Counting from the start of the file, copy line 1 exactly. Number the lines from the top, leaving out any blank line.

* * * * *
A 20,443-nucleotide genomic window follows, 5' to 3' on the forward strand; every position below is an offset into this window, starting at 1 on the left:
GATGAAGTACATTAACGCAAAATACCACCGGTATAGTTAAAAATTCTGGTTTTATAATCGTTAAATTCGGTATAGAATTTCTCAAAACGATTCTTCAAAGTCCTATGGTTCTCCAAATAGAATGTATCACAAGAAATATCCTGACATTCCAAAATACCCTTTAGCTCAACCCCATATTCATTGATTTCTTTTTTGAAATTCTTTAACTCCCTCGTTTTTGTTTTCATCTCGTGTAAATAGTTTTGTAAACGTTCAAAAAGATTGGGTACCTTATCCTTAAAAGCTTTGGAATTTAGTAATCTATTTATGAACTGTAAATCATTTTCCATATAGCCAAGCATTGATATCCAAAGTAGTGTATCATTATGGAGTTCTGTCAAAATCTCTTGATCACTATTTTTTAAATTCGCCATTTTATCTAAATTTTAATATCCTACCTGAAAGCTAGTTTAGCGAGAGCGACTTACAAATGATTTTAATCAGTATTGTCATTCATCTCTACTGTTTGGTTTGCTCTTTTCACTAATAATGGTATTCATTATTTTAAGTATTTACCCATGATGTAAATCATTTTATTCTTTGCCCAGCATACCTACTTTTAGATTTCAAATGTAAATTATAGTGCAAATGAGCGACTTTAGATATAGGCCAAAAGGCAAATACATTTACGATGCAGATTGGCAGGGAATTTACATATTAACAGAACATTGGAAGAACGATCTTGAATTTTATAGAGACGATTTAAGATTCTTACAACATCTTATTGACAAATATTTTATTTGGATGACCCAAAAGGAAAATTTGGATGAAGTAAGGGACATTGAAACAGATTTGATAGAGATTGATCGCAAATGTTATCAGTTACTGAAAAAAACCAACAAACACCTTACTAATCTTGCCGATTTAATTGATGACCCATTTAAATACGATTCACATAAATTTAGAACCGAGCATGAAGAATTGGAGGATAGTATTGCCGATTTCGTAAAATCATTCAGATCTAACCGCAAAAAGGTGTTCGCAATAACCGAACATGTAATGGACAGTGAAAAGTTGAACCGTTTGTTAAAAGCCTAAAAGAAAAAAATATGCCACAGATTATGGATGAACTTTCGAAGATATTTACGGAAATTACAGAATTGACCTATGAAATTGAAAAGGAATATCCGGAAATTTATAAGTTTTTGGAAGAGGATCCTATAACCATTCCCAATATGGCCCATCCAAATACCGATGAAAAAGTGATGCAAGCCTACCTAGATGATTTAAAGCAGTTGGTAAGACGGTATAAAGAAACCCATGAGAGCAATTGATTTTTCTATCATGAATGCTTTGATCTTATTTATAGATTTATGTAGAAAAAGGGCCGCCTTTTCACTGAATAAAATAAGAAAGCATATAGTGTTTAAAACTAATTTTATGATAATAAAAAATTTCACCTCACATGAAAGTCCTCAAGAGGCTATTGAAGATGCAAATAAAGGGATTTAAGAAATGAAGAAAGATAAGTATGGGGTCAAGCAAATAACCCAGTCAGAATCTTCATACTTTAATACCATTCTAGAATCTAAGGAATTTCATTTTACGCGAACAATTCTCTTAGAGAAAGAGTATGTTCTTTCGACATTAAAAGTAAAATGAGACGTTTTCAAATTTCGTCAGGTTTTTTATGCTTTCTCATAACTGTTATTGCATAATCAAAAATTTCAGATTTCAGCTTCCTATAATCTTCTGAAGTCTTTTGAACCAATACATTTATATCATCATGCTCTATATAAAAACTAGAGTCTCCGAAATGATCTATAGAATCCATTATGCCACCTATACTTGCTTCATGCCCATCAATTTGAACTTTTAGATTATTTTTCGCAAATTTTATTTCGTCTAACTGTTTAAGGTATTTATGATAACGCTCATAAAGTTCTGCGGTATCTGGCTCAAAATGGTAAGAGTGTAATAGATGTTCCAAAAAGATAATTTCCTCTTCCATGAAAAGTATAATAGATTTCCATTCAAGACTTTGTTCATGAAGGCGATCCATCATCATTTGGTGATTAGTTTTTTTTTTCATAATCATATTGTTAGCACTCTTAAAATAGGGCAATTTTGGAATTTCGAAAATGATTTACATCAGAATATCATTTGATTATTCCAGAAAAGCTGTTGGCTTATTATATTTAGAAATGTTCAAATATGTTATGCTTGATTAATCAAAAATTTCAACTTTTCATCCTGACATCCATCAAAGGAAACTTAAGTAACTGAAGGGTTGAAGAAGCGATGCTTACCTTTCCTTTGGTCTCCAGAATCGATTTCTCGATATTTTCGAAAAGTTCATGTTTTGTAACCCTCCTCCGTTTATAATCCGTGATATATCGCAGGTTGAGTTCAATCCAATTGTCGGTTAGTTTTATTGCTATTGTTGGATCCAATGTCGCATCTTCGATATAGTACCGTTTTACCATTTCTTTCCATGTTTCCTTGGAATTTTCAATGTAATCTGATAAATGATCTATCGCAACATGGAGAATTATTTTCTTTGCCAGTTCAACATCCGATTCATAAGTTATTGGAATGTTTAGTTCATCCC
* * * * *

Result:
A 20,443-nucleotide genomic window follows, 5' to 3' on the forward strand; every position below is an offset into this window, starting at 1 on the left: